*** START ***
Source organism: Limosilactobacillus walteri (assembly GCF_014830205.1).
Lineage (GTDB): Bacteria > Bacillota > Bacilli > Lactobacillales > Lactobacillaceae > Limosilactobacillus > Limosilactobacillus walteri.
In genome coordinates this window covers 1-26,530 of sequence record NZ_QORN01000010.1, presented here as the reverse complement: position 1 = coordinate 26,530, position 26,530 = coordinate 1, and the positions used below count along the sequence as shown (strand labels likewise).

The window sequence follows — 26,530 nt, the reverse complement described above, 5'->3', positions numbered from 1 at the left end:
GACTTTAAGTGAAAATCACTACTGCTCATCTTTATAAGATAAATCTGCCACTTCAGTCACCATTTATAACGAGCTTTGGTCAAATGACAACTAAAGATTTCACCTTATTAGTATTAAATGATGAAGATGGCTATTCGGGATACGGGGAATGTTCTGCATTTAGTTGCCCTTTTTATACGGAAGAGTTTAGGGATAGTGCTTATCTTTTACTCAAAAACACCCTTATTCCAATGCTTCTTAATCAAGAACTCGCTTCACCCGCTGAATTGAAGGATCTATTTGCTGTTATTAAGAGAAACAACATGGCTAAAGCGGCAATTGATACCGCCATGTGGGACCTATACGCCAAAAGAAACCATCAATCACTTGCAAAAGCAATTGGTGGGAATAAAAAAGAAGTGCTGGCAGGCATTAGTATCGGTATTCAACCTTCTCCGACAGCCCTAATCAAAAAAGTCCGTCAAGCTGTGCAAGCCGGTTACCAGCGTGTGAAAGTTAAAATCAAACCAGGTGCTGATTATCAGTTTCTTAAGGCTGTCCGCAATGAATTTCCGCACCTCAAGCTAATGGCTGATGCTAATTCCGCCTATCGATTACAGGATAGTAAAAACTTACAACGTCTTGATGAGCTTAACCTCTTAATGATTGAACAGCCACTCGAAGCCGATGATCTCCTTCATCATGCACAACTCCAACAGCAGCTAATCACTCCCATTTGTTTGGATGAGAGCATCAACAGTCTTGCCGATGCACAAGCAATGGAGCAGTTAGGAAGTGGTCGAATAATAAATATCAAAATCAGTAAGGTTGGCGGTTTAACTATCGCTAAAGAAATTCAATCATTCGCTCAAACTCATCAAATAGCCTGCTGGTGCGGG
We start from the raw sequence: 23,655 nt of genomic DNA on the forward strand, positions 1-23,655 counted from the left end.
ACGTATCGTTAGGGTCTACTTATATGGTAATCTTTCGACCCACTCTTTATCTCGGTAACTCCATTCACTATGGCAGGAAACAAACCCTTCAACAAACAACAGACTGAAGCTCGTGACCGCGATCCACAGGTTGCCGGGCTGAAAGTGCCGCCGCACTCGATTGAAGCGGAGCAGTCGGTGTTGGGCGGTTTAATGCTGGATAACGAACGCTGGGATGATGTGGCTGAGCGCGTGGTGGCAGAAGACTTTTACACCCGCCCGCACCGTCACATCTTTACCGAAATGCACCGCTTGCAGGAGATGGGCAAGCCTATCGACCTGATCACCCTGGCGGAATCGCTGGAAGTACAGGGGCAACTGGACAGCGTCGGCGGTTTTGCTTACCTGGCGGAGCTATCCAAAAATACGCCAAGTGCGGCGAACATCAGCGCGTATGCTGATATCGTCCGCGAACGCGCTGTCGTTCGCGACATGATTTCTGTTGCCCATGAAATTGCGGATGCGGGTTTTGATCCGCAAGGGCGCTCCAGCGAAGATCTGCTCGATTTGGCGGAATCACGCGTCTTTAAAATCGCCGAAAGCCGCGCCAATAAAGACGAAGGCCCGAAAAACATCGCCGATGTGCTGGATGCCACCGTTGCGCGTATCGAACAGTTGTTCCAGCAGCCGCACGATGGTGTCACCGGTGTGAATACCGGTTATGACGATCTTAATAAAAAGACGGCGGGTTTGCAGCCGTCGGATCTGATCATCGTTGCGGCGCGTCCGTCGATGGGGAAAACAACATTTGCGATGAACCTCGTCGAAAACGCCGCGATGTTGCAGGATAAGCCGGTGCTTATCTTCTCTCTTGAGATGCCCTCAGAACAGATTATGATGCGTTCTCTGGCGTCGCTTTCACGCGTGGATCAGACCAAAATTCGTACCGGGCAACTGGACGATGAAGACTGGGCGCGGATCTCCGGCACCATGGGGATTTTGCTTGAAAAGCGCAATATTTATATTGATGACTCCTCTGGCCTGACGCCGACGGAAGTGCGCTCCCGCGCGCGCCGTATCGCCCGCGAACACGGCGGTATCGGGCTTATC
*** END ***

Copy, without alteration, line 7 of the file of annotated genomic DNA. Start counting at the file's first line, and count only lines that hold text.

ACGTATCGTTAGGGTCTACTTATATGGTAATCTTTCGACCCACTCTTTATCTCGGTAACTCCATTCACTATGGCAGGAAACAAACCCTTCAACAAACAACAGACTGAAGCTCGTGACCGCGATCCACAGGTTGCCGGGCTGAAAGTGCCGCCGCACTCGATTGAAGCGGAGCAGTCGGTGTTGGGCGGTTTAATGCTGGATAACGAACGCTGGGATGATGTGGCTGAGCGCGTGGTGGCAGAAGACTTTTACACCCGCCCGCACCGTCACATCTTTACCGAAATGCACCGCTTGCAGGAGATGGGCAAGCCTATCGACCTGATCACCCTGGCGGAATCGCTGGAAGTACAGGGGCAACTGGACAGCGTCGGCGGTTTTGCTTACCTGGCGGAGCTATCCAAAAATACGCCAAGTGCGGCGAACATCAGCGCGTATGCTGATATCGTCCGCGAACGCGCTGTCGTTCGCGACATGATTTCTGTTGCCCATGAAATTGCGGATGCGGGTTTTGATCCGCAAGGGCGCTCCAGCGAAGATCTGCTCGATTTGGCGGAATCACGCGTCTTTAAAATCGCCGAAAGCCGCGCCAATAAAGACGAAGGCCCGAAAAACATCGCCGATGTGCTGGATGCCACCGTTGCGCGTATCGAACAGTTGTTCCAGCAGCCGCACGATGGTGTCACCGGTGTGAATACCGGTTATGACGATCTTAATAAAAAGACGGCGGGTTTGCAGCCGTCGGATCTGATCATCGTTGCGGCGCGTCCGTCGATGGGGAAAACAACATTTGCGATGAACCTCGTCGAAAACGCCGCGATGTTGCAGGATAAGCCGGTGCTTATCTTCTCTCTTGAGATGCCCTCAGAACAGATTATGATGCGTTCTCTGGCGTCGCTTTCACGCGTGGATCAGACCAAAATTCGTACCGGGCAACTGGACGATGAAGACTGGGCGCGGATCTCCGGCACCATGGGGATTTTGCTTGAAAAGCGCAATATTTATATTGATGACTCCTCTGGCCTGACGCCGACGGAAGTGCGCTCCCGCGCGCGCCGTATCGCCCGCGAACACGGCGGTATCGGGCTTATC